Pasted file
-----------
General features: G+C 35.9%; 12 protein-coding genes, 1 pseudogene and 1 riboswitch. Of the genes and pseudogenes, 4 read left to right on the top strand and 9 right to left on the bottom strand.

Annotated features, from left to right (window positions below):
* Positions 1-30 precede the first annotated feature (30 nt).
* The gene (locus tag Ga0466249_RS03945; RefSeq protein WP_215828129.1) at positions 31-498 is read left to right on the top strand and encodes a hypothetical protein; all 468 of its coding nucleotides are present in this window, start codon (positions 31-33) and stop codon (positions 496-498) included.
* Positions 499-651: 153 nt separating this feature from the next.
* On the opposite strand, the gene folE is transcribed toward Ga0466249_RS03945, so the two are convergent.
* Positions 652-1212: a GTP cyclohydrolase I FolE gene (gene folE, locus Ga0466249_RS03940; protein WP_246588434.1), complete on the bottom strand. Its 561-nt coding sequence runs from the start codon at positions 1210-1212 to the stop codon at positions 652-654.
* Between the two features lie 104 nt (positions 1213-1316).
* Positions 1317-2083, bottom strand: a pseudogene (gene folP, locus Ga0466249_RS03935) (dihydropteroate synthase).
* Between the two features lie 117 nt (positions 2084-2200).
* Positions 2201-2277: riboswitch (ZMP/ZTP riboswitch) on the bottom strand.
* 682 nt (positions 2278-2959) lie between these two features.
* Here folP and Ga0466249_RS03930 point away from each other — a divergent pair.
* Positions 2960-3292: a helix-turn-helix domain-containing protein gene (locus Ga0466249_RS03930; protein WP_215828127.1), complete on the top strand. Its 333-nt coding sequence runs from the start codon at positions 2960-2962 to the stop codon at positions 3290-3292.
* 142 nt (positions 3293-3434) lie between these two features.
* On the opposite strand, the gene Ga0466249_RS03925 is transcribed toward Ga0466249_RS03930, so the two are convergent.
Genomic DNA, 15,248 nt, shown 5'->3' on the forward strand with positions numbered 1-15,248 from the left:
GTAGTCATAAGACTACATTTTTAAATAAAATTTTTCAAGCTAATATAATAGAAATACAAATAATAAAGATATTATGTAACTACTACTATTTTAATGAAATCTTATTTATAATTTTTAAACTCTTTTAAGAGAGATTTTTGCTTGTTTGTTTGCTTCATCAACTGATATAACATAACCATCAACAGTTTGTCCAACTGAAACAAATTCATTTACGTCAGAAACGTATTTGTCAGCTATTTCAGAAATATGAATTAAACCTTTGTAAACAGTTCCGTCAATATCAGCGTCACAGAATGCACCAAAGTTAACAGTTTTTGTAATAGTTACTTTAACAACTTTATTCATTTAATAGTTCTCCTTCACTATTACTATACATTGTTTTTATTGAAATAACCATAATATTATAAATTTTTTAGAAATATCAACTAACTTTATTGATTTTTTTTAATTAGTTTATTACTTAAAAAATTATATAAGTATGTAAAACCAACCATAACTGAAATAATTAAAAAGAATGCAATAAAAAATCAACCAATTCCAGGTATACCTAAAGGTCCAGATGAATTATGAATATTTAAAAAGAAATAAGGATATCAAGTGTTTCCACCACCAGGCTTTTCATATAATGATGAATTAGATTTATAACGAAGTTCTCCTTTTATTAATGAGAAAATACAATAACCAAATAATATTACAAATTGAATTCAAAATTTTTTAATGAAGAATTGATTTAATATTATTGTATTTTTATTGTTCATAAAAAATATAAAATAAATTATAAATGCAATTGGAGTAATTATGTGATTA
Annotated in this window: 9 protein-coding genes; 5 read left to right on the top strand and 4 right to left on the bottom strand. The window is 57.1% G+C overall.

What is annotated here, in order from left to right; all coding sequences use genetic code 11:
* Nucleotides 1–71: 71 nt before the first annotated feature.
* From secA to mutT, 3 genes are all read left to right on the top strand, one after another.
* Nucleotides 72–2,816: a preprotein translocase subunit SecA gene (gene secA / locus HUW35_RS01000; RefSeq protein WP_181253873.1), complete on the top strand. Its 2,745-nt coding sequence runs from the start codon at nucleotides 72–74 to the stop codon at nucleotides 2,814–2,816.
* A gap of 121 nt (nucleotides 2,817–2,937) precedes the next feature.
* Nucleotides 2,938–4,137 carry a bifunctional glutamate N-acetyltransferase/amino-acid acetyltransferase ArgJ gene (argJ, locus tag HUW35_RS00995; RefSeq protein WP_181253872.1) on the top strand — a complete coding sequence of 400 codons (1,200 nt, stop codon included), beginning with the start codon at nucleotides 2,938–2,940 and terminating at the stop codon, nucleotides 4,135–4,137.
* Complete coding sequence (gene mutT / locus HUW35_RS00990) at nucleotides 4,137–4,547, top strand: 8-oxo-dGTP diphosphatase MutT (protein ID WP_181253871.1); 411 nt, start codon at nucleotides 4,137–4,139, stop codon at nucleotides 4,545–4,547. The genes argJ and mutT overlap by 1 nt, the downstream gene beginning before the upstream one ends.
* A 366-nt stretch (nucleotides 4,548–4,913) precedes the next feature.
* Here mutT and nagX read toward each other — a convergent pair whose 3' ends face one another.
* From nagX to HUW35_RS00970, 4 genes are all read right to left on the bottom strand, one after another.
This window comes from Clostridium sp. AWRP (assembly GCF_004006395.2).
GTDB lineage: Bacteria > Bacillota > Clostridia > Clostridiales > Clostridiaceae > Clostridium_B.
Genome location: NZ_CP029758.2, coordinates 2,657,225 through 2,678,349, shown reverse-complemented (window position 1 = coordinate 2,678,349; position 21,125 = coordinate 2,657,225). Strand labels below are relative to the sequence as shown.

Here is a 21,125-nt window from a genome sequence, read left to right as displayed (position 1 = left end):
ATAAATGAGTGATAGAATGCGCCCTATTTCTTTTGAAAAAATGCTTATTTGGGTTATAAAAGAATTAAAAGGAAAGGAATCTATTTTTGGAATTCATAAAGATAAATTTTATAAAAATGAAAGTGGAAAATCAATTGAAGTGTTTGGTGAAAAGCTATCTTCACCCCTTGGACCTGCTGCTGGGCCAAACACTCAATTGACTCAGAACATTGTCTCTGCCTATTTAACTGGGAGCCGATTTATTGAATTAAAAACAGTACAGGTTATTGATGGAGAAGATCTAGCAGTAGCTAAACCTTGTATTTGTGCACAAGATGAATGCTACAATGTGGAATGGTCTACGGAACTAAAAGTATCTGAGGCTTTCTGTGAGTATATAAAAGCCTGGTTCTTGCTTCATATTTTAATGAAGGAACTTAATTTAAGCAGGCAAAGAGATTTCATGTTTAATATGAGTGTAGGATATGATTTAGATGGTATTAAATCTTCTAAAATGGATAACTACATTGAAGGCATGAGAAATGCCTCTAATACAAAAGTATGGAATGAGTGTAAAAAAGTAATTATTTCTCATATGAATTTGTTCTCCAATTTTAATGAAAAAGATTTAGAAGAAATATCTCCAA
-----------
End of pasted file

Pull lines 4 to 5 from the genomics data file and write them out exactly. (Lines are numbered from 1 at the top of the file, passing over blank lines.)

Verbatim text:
* The gene (locus tag Ga0466249_RS03945; RefSeq protein WP_215828129.1) at positions 31-498 is read left to right on the top strand and encodes a hypothetical protein; all 468 of its coding nucleotides are present in this window, start codon (positions 31-33) and stop codon (positions 496-498) included.
* Positions 499-651: 153 nt separating this feature from the next.